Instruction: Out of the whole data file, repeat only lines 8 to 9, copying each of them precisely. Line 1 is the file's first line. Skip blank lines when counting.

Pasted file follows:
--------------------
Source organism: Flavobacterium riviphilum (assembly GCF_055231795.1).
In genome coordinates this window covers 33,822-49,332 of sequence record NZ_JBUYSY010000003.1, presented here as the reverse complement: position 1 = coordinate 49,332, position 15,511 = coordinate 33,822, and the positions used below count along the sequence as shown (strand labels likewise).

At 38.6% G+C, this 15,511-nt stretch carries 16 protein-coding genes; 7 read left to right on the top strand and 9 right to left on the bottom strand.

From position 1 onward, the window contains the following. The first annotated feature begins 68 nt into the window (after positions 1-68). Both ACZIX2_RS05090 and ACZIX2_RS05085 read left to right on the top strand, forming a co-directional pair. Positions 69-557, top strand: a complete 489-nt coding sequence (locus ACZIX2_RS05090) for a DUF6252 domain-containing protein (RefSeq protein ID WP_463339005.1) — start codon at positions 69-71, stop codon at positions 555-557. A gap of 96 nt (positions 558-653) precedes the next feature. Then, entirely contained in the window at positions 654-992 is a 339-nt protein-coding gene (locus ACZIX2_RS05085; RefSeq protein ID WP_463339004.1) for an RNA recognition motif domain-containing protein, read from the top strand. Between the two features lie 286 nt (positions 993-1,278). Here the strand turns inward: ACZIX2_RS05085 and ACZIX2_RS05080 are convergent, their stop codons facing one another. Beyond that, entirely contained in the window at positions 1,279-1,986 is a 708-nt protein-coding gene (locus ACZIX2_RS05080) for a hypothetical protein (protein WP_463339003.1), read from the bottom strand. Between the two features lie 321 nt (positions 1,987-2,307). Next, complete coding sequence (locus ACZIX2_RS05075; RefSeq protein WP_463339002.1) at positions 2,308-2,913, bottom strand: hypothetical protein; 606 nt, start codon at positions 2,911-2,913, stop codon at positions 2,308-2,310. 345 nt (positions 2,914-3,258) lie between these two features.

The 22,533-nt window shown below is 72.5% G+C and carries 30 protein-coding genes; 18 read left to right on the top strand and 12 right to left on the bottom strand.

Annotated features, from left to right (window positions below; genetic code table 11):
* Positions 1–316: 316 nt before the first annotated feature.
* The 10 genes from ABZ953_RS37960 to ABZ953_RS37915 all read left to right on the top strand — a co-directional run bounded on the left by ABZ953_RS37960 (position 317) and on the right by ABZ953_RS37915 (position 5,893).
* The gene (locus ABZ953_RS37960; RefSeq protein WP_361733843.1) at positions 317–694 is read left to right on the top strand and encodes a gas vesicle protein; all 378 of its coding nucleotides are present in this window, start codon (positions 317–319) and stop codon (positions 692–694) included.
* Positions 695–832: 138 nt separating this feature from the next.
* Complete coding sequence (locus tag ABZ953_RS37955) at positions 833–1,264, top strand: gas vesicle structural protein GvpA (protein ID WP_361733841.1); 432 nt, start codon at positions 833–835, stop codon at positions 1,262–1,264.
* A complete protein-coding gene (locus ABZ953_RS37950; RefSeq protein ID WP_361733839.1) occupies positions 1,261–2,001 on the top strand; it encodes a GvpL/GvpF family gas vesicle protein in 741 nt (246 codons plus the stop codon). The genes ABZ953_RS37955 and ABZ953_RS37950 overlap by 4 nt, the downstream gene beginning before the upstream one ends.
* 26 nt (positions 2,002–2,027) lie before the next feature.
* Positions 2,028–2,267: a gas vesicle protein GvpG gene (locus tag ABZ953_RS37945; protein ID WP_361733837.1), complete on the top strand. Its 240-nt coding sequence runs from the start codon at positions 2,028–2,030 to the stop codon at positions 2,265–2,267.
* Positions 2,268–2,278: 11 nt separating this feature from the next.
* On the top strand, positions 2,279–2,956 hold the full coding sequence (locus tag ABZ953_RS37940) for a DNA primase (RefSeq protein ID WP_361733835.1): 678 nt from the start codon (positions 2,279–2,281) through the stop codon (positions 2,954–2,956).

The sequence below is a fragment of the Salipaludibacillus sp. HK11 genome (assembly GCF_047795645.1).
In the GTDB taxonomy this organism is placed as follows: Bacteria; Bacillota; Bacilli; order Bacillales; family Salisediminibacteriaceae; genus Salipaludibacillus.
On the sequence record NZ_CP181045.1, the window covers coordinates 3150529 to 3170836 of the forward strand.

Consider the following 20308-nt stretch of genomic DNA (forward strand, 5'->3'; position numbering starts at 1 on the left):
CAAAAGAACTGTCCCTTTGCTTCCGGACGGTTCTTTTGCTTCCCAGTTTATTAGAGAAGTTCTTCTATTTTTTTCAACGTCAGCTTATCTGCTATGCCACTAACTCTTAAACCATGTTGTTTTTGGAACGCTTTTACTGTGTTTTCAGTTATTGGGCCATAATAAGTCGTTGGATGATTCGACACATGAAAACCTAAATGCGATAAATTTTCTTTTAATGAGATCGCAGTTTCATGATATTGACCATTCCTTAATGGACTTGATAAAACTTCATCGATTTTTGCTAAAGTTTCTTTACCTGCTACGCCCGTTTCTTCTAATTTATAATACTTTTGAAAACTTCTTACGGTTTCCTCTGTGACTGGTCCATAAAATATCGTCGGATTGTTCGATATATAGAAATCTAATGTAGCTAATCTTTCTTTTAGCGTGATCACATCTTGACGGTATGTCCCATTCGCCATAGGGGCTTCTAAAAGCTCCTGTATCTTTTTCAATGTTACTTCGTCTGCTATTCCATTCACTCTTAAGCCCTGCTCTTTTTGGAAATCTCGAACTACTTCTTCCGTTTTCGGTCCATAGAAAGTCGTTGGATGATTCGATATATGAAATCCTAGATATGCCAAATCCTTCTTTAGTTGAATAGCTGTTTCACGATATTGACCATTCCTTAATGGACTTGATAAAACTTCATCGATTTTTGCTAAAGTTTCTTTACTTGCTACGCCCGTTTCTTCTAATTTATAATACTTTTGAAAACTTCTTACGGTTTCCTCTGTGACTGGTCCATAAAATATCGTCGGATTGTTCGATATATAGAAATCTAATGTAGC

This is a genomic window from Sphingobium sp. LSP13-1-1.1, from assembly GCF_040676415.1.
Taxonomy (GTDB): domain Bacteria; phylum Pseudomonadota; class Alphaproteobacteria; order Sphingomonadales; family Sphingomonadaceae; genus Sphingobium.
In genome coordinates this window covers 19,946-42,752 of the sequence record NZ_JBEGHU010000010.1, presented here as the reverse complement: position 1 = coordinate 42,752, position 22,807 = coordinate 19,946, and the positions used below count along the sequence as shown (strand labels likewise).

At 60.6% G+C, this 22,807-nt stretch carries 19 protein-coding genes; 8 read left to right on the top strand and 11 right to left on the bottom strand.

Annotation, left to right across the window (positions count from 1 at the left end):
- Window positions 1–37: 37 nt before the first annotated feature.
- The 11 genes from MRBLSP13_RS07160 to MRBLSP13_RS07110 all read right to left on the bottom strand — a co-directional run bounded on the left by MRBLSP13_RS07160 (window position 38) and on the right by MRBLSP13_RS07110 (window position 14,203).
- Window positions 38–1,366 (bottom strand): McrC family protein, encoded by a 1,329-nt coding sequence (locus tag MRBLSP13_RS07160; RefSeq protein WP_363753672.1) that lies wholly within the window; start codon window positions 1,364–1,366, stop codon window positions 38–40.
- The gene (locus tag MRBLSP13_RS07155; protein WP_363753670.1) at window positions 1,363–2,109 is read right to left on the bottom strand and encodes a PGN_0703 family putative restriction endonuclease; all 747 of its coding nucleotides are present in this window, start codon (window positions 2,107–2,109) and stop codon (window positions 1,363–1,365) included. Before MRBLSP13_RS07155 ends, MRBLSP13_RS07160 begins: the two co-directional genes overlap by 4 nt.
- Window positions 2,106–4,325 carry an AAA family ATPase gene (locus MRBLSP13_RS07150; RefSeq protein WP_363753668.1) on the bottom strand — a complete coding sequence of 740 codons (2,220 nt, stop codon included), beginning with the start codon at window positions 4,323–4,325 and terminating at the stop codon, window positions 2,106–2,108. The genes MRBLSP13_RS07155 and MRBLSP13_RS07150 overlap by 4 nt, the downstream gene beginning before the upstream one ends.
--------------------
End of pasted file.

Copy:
* The 10 genes from ABZ953_RS37960 to ABZ953_RS37915 all read left to right on the top strand — a co-directional run bounded on the left by ABZ953_RS37960 (position 317) and on the right by ABZ953_RS37915 (position 5,893).
* The gene (locus ABZ953_RS37960; RefSeq protein WP_361733843.1) at positions 317–694 is read left to right on the top strand and encodes a gas vesicle protein; all 378 of its coding nucleotides are present in this window, start codon (positions 317–319) and stop codon (positions 692–694) included.